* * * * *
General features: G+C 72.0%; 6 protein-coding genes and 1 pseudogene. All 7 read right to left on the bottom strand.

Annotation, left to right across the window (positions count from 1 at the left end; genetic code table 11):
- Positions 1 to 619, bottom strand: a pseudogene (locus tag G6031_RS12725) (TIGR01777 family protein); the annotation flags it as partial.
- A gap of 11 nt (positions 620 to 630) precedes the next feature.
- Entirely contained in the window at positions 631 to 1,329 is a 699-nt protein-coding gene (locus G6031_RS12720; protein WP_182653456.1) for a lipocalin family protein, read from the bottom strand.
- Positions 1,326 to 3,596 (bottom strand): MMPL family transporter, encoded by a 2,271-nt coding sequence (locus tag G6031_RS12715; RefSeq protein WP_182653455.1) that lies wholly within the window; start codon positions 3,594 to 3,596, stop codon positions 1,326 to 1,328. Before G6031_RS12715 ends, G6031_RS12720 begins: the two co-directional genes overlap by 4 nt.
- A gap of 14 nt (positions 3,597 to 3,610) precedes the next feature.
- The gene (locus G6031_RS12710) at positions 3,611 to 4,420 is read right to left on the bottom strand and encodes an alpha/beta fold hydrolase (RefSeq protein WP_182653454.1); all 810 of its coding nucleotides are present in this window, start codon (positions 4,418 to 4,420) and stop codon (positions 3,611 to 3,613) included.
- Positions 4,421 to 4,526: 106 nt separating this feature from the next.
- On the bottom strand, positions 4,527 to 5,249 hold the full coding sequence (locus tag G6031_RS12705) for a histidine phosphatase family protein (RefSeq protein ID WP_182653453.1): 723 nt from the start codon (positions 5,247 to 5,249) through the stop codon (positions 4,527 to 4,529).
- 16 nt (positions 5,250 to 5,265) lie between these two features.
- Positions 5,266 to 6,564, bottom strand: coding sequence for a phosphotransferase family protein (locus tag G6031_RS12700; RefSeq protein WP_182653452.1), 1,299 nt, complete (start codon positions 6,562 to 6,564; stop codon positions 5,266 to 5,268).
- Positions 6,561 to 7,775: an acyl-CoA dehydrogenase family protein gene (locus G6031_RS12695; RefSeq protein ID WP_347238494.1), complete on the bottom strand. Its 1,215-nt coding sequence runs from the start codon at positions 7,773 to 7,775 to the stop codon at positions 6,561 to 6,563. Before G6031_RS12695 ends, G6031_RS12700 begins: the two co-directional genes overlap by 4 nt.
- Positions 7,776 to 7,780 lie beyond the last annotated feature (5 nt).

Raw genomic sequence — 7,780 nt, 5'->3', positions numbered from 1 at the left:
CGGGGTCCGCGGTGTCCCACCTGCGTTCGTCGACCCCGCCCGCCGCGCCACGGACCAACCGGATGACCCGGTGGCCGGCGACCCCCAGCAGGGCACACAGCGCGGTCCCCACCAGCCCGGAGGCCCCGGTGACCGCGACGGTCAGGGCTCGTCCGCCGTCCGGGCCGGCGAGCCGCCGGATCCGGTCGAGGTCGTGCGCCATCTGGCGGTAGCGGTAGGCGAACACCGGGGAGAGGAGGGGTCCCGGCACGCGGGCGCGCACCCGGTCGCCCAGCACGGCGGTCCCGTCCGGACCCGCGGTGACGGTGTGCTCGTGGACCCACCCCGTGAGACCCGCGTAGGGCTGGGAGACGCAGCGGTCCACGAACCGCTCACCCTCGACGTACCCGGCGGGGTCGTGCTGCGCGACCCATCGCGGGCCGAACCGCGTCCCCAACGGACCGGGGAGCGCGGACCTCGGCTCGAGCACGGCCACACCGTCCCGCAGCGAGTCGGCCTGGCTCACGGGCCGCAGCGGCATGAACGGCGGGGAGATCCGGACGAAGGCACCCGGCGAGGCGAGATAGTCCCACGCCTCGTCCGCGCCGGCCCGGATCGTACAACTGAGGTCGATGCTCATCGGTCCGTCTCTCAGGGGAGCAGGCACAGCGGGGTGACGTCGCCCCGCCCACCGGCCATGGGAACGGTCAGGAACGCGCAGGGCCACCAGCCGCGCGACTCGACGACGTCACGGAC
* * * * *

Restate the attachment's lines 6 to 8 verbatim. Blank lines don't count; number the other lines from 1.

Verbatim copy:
- Positions 1,326 to 3,596 (bottom strand): MMPL family transporter, encoded by a 2,271-nt coding sequence (locus tag G6031_RS12715; RefSeq protein WP_182653455.1) that lies wholly within the window; start codon positions 3,594 to 3,596, stop codon positions 1,326 to 1,328. Before G6031_RS12715 ends, G6031_RS12720 begins: the two co-directional genes overlap by 4 nt.
- A gap of 14 nt (positions 3,597 to 3,610) precedes the next feature.
- The gene (locus G6031_RS12710) at positions 3,611 to 4,420 is read right to left on the bottom strand and encodes an alpha/beta fold hydrolase (RefSeq protein WP_182653454.1); all 810 of its coding nucleotides are present in this window, start codon (positions 4,418 to 4,420) and stop codon (positions 3,611 to 3,613) included.